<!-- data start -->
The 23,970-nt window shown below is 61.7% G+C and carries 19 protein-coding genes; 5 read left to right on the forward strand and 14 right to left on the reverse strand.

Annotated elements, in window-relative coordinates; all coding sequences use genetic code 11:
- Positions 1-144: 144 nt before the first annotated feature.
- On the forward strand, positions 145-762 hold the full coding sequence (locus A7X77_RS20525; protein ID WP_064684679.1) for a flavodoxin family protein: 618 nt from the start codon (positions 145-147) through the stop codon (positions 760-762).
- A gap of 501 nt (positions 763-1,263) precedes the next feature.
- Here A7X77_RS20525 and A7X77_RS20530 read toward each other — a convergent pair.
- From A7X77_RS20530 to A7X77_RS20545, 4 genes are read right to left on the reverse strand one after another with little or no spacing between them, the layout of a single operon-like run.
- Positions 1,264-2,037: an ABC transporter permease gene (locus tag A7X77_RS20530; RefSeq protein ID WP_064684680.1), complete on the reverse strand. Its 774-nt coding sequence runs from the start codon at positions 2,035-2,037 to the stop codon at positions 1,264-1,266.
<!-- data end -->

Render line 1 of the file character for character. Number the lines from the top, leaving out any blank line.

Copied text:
The 23,970-nt window shown below is 61.7% G+C and carries 19 protein-coding genes; 5 read left to right on the forward strand and 14 right to left on the reverse strand.